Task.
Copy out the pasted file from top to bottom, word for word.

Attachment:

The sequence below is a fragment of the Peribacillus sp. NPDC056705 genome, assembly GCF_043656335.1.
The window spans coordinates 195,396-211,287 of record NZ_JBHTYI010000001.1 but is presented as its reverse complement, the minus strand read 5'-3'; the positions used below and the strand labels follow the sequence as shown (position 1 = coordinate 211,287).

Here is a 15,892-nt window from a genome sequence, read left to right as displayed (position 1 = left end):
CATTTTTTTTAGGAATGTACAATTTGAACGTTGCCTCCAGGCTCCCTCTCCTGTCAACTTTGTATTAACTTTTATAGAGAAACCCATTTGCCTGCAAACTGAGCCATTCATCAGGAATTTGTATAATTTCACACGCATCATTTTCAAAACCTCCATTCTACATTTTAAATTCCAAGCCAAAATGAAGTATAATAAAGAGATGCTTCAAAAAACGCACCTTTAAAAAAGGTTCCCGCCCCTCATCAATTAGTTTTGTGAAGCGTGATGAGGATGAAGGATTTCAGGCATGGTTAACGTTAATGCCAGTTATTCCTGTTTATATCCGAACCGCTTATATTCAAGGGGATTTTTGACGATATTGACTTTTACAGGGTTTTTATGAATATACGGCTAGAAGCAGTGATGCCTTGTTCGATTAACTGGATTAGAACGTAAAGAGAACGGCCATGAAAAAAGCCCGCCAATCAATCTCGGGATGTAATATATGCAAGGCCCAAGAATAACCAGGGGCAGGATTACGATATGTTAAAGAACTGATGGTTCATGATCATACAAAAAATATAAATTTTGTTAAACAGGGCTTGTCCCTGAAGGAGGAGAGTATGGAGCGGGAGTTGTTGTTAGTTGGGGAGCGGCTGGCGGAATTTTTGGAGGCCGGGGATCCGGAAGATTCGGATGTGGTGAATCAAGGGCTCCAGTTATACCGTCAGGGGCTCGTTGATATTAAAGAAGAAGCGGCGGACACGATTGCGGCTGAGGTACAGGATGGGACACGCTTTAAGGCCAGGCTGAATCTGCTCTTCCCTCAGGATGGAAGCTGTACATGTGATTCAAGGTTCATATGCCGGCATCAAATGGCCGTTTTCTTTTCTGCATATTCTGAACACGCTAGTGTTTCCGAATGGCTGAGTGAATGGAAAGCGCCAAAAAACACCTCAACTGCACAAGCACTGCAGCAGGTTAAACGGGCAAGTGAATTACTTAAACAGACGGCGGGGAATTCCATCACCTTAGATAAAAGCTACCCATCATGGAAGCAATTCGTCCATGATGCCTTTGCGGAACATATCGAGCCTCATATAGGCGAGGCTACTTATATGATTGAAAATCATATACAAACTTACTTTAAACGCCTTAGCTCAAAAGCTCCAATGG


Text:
The sequence below is a fragment of the Peribacillus sp. NPDC056705 genome, assembly GCF_043656335.1.
The window spans coordinates 195,396-211,287 of record NZ_JBHTYI010000001.1 but is presented as its reverse complement, the minus strand read 5'-3'; the positions used below and the strand labels follow the sequence as shown (position 1 = coordinate 211,287).

Here is a 15,892-nt window from a genome sequence, read left to right as displayed (position 1 = left end):
CATTTTTTTTAGGAATGTACAATTTGAACGTTGCCTCCAGGCTCCCTCTCCTGTCAACTTTGTATTAACTTTTATAGAGAAACCCATTTGCCTGCAAACTGAGCCATTCATCAGGAATTTGTATAATTTCACACGCATCATTTTCAAAACCTCCATTCTACATTTTAAATTCCAAGCCAAAATGAAGTATAATAAAGAGATGCTTCAAAAAACGCACCTTTAAAAAAGGTTCCCGCCCCTCATCAATTAGTTTTGTGAAGCGTGATGAGGATGAAGGATTTCAGGCATGGTTAACGTTAATGCCAGTTATTCCTGTTTATATCCGAACCGCTTATATTCAAGGGGATTTTTGACGATATTGACTTTTACAGGGTTTTTATGAATATACGGCTAGAAGCAGTGATGCCTTGTTCGATTAACTGGATTAGAACGTAAAGAGAACGGCCATGAAAAAAGCCCGCCAATCAATCTCGGGATGTAATATATGCAAGGCCCAAGAATAACCAGGGGCAGGATTACGATATGTTAAAGAACTGATGGTTCATGATCATACAAAAAATATAAATTTTGTTAAACAGGGCTTGTCCCTGAAGGAGGAGAGTATGGAGCGGGAGTTGTTGTTAGTTGGGGAGCGGCTGGCGGAATTTTTGGAGGCCGGGGATCCGGAAGATTCGGATGTGGTGAATCAAGGGCTCCAGTTATACCGTCAGGGGCTCGTTGATATTAAAGAAGAAGCGGCGGACACGATTGCGGCTGAGGTACAGGATGGGACACGCTTTAAGGCCAGGCTGAATCTGCTCTTCCCTCAGGATGGAAGCTGTACATGTGATTCAAGGTTCATATGCCGGCATCAAATGGCCGTTTTCTTTTCTGCATATTCTGAACACGCTAGTGTTTCCGAATGGCTGAGTGAATGGAAAGCGCCAAAAAACACCTCAACTGCACAAGCACTGCAGCAGGTTAAACGGGCAAGTGAATTACTTAAACAGACGGCGGGGAATTCCATCACCTTAGATAAAAGCTACCCATCATGGAAGCAATTCGTCCATGATGCCTTTGCGGAACATATCGAGCCTCATATAGGCGAGGCTACTTATATGATTGAAAATCATATACAAACTTACTTTAAACGCCTTAGCTCAAAAGCTCCAATGG